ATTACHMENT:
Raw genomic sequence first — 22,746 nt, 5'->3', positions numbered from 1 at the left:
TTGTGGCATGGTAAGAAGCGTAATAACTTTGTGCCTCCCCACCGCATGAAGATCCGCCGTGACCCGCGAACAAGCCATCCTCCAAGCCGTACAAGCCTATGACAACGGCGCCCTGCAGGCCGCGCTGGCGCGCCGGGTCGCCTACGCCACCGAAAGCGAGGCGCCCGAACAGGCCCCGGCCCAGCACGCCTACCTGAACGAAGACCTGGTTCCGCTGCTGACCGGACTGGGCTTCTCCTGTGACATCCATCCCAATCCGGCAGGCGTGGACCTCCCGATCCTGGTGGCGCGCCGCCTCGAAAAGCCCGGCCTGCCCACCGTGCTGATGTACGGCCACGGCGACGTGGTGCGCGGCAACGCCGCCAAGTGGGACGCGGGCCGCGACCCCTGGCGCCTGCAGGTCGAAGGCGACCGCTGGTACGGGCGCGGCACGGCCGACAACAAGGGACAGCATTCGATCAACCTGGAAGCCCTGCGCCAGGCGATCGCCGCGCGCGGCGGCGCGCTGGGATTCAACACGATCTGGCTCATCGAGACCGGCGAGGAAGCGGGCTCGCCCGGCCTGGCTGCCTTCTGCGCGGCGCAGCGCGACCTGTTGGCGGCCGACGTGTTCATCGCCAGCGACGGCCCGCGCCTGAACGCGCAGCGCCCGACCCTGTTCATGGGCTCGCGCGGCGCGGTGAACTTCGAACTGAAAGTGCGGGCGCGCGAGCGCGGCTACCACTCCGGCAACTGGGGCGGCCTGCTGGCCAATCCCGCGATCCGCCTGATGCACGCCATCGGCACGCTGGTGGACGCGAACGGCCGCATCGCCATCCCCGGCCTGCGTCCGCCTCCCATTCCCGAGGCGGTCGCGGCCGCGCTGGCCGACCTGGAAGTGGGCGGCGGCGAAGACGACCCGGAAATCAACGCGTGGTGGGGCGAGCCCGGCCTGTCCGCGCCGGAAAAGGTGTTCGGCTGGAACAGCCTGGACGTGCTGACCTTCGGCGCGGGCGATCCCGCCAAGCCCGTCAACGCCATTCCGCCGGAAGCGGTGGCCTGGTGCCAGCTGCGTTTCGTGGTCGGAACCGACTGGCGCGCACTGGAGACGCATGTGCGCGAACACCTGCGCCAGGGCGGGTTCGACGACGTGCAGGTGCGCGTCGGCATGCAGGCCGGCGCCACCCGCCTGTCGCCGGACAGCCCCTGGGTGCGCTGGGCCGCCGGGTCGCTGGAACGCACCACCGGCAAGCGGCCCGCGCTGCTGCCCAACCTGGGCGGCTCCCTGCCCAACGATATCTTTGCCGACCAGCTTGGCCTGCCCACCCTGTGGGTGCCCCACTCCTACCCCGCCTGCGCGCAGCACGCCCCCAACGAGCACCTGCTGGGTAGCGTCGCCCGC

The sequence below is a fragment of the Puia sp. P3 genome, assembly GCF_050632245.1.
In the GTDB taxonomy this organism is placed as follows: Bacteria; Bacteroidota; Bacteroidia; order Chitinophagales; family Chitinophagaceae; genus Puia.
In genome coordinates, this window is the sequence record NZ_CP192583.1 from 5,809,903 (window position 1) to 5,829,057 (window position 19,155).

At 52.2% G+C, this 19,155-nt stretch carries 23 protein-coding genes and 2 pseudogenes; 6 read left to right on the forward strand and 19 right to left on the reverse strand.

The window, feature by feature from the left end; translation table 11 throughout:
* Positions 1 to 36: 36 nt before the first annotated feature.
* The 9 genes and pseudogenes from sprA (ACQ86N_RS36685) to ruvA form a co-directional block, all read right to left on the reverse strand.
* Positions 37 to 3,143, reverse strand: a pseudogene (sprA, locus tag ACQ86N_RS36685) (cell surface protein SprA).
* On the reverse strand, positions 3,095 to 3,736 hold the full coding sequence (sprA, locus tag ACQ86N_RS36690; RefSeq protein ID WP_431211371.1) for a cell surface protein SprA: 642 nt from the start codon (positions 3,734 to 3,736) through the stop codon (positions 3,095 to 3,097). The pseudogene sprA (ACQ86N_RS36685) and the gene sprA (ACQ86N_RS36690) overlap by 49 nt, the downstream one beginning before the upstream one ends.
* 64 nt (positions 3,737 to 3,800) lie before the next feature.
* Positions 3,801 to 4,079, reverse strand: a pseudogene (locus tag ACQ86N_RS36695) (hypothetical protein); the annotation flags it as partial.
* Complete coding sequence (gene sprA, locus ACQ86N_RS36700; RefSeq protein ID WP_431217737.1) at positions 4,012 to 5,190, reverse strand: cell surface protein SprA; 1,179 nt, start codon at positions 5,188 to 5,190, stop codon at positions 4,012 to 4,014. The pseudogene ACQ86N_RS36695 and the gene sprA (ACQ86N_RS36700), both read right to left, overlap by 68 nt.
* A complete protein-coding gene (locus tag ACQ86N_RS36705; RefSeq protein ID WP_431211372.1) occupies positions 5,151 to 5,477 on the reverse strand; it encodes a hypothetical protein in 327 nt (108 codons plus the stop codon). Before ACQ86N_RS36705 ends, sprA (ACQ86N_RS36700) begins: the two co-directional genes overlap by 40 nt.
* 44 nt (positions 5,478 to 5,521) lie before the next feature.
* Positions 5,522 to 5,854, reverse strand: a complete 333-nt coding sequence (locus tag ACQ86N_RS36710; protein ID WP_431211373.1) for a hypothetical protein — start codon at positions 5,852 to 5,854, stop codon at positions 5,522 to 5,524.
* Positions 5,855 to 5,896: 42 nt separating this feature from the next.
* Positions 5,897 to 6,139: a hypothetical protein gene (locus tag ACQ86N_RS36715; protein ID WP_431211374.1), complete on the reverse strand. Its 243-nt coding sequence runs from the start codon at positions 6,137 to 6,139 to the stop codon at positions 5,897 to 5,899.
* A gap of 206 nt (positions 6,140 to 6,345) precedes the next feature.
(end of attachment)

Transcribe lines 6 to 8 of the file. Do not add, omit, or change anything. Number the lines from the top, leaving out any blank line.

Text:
At 52.2% G+C, this 19,155-nt stretch carries 23 protein-coding genes and 2 pseudogenes; 6 read left to right on the forward strand and 19 right to left on the reverse strand.

The window, feature by feature from the left end; translation table 11 throughout:
* Positions 1 to 36: 36 nt before the first annotated feature.